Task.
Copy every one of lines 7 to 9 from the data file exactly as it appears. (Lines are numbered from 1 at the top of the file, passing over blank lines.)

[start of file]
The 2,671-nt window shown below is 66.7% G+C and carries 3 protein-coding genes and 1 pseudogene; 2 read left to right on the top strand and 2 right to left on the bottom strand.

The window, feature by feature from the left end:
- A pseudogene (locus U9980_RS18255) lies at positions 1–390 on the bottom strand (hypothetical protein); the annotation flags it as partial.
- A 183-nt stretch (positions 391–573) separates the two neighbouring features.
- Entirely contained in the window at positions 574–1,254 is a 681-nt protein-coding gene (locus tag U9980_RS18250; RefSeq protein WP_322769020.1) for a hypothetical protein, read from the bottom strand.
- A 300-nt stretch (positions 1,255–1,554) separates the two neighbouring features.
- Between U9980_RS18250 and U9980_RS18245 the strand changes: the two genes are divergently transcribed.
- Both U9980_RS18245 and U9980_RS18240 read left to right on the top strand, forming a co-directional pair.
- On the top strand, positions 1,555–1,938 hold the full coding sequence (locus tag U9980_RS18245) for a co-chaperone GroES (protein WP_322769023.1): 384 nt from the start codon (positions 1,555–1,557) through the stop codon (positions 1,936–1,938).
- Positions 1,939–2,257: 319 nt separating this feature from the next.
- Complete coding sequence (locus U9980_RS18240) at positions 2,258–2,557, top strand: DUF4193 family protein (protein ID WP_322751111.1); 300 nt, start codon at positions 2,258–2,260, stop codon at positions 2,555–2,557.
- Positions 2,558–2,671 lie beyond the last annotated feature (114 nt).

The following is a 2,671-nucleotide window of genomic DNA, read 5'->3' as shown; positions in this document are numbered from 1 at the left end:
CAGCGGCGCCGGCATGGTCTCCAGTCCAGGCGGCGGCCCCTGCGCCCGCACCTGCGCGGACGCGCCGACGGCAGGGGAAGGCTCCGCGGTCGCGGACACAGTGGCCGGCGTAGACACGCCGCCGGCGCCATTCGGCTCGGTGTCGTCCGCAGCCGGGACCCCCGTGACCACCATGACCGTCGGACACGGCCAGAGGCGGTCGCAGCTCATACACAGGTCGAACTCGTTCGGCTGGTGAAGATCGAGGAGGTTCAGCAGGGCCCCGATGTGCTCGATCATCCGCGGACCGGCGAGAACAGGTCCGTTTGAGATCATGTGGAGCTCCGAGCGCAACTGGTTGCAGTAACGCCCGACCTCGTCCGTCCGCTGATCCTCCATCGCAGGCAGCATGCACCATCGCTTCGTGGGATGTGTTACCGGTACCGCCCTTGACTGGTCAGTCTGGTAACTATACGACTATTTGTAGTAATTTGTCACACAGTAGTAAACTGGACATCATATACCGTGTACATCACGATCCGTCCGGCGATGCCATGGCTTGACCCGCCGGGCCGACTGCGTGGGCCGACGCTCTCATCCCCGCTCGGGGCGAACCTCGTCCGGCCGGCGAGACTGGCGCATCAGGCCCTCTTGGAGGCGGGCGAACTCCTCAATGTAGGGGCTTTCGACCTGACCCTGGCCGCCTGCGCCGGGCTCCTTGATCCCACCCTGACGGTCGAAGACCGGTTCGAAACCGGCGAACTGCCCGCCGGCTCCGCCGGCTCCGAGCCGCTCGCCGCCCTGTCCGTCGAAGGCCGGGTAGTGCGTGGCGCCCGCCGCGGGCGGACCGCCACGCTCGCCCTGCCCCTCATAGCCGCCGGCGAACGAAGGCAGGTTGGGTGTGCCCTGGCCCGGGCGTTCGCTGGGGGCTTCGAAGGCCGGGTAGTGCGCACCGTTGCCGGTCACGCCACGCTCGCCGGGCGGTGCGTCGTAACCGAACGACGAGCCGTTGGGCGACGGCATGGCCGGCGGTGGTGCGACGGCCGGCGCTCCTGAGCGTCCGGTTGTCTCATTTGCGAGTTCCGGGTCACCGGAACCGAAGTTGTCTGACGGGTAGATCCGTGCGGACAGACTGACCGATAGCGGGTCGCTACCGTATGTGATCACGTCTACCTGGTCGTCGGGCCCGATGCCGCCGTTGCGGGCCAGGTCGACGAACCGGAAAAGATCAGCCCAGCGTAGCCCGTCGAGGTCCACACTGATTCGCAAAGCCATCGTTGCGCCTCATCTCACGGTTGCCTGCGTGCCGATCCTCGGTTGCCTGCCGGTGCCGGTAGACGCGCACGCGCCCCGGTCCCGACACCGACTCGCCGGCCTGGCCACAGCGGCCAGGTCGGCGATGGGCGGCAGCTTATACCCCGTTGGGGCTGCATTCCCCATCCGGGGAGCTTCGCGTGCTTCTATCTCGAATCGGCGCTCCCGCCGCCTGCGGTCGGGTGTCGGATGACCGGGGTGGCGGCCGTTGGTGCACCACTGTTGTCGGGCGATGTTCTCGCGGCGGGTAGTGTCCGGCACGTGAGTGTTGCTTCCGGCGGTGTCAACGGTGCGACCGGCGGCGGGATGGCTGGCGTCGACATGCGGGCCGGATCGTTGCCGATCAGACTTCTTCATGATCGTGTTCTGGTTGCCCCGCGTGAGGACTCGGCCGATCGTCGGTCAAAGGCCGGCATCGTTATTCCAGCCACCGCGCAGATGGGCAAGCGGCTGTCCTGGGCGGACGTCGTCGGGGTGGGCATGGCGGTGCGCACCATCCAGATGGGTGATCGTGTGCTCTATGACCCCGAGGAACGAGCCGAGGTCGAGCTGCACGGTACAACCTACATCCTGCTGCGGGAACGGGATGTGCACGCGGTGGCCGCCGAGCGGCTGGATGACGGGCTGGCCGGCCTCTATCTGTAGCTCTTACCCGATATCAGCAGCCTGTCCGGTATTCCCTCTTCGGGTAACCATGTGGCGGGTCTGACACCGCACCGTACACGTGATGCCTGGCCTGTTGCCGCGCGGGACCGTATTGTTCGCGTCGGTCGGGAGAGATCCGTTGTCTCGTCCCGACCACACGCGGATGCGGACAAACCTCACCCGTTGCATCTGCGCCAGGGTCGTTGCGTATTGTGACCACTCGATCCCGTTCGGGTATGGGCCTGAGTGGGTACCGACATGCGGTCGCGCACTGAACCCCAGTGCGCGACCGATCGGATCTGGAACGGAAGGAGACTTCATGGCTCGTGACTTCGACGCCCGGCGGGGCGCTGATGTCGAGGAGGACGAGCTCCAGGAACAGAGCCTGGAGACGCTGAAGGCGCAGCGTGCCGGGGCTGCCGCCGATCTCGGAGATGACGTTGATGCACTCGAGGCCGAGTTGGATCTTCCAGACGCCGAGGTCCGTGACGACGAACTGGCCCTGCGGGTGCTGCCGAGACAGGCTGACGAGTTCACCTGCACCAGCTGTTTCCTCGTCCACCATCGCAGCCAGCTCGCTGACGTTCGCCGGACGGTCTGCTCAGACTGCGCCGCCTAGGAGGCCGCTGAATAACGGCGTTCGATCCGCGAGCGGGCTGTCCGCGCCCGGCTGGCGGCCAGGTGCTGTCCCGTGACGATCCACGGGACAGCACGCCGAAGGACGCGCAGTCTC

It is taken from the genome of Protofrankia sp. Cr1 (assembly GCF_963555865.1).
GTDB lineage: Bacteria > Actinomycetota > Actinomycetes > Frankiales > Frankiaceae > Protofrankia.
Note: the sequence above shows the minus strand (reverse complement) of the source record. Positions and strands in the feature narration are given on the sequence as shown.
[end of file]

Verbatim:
- Between U9980_RS18250 and U9980_RS18245 the strand changes: the two genes are divergently transcribed.
- Both U9980_RS18245 and U9980_RS18240 read left to right on the top strand, forming a co-directional pair.
- On the top strand, positions 1,555–1,938 hold the full coding sequence (locus tag U9980_RS18245) for a co-chaperone GroES (protein WP_322769023.1): 384 nt from the start codon (positions 1,555–1,557) through the stop codon (positions 1,936–1,938).